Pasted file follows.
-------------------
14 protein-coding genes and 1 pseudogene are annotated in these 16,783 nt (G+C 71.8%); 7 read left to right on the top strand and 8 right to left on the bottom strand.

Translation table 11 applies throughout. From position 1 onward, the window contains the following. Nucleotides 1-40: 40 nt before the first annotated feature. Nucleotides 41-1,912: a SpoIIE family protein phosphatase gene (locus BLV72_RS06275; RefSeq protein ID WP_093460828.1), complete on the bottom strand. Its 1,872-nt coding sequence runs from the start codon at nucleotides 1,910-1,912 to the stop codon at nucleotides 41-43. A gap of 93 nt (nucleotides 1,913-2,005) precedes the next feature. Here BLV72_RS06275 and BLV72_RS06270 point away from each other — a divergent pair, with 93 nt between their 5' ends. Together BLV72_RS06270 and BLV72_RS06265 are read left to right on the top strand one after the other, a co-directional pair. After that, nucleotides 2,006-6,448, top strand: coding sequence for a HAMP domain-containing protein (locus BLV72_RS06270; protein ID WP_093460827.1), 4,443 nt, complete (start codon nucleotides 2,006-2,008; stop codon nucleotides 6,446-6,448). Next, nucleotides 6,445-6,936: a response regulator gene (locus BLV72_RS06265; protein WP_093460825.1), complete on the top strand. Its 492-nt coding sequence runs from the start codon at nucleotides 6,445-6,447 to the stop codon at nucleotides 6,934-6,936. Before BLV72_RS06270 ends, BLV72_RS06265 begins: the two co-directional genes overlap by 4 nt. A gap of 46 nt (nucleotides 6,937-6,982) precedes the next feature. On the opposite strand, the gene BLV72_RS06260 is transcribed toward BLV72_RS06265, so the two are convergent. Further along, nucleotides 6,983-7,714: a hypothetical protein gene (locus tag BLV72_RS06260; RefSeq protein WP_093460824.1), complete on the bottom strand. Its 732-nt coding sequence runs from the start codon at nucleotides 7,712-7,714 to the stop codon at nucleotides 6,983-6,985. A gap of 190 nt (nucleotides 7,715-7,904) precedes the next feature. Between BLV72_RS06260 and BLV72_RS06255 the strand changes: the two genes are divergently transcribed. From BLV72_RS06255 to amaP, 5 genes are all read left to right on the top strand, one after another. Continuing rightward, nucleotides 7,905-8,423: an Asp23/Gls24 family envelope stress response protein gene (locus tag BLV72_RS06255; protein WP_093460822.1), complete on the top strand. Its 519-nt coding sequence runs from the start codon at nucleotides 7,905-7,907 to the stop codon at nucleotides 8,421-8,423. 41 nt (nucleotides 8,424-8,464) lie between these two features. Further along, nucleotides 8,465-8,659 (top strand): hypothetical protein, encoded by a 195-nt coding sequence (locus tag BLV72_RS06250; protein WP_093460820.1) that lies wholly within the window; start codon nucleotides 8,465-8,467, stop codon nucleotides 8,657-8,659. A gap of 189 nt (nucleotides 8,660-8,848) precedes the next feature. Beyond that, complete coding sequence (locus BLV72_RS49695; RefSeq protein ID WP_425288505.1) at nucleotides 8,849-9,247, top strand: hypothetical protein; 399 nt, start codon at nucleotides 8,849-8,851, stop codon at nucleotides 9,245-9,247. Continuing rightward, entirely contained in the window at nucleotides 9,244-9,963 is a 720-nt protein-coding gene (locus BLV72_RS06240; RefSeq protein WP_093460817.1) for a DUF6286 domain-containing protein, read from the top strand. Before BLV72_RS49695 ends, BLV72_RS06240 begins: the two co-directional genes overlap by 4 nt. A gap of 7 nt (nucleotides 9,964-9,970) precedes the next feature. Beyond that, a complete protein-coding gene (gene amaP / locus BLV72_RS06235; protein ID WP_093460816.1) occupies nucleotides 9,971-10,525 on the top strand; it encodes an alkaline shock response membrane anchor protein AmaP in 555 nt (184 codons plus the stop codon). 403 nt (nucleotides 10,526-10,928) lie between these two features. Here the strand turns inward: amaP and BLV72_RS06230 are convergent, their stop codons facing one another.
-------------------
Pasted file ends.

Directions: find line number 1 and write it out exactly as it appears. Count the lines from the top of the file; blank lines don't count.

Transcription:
14 protein-coding genes and 1 pseudogene are annotated in these 16,783 nt (G+C 71.8%); 7 read left to right on the top strand and 8 right to left on the bottom strand.